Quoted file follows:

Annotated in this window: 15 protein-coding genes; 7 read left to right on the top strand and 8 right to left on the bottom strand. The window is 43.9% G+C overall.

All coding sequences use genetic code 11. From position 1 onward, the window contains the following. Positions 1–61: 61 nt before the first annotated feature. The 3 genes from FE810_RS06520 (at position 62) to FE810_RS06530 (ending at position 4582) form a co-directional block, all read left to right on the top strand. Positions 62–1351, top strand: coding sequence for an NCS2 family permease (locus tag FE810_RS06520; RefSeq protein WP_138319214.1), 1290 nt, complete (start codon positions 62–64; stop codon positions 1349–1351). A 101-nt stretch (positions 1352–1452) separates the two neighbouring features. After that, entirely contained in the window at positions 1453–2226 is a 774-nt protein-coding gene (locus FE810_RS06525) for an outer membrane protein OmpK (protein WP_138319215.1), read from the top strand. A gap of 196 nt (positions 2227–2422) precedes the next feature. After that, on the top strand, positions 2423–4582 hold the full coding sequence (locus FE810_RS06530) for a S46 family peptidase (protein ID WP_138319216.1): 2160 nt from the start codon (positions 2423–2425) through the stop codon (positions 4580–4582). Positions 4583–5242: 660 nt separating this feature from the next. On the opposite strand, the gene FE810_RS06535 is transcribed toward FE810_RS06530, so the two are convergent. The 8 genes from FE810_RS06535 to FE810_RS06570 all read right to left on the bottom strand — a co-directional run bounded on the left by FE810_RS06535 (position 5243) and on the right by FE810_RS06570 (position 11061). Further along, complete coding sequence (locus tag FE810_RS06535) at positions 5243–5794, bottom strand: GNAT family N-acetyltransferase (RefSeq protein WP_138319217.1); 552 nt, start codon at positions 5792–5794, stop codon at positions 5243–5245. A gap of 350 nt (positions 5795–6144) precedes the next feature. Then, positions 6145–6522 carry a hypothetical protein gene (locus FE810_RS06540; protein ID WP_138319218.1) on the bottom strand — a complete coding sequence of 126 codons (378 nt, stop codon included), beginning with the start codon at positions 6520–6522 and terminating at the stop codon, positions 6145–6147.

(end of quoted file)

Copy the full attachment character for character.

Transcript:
Annotated in this window: 15 protein-coding genes; 7 read left to right on the top strand and 8 right to left on the bottom strand. The window is 43.9% G+C overall.

All coding sequences use genetic code 11. From position 1 onward, the window contains the following. Positions 1–61: 61 nt before the first annotated feature. The 3 genes from FE810_RS06520 (at position 62) to FE810_RS06530 (ending at position 4582) form a co-directional block, all read left to right on the top strand. Positions 62–1351, top strand: coding sequence for an NCS2 family permease (locus tag FE810_RS06520; RefSeq protein WP_138319214.1), 1290 nt, complete (start codon positions 62–64; stop codon positions 1349–1351). A 101-nt stretch (positions 1352–1452) separates the two neighbouring features. After that, entirely contained in the window at positions 1453–2226 is a 774-nt protein-coding gene (locus FE810_RS06525) for an outer membrane protein OmpK (protein WP_138319215.1), read from the top strand. A gap of 196 nt (positions 2227–2422) precedes the next feature. After that, on the top strand, positions 2423–4582 hold the full coding sequence (locus FE810_RS06530) for a S46 family peptidase (protein ID WP_138319216.1): 2160 nt from the start codon (positions 2423–2425) through the stop codon (positions 4580–4582). Positions 4583–5242: 660 nt separating this feature from the next. On the opposite strand, the gene FE810_RS06535 is transcribed toward FE810_RS06530, so the two are convergent. The 8 genes from FE810_RS06535 to FE810_RS06570 all read right to left on the bottom strand — a co-directional run bounded on the left by FE810_RS06535 (position 5243) and on the right by FE810_RS06570 (position 11061). Further along, complete coding sequence (locus tag FE810_RS06535) at positions 5243–5794, bottom strand: GNAT family N-acetyltransferase (RefSeq protein WP_138319217.1); 552 nt, start codon at positions 5792–5794, stop codon at positions 5243–5245. A gap of 350 nt (positions 5795–6144) precedes the next feature. Then, positions 6145–6522 carry a hypothetical protein gene (locus FE810_RS06540; protein ID WP_138319218.1) on the bottom strand — a complete coding sequence of 126 codons (378 nt, stop codon included), beginning with the start codon at positions 6520–6522 and terminating at the stop codon, positions 6145–6147.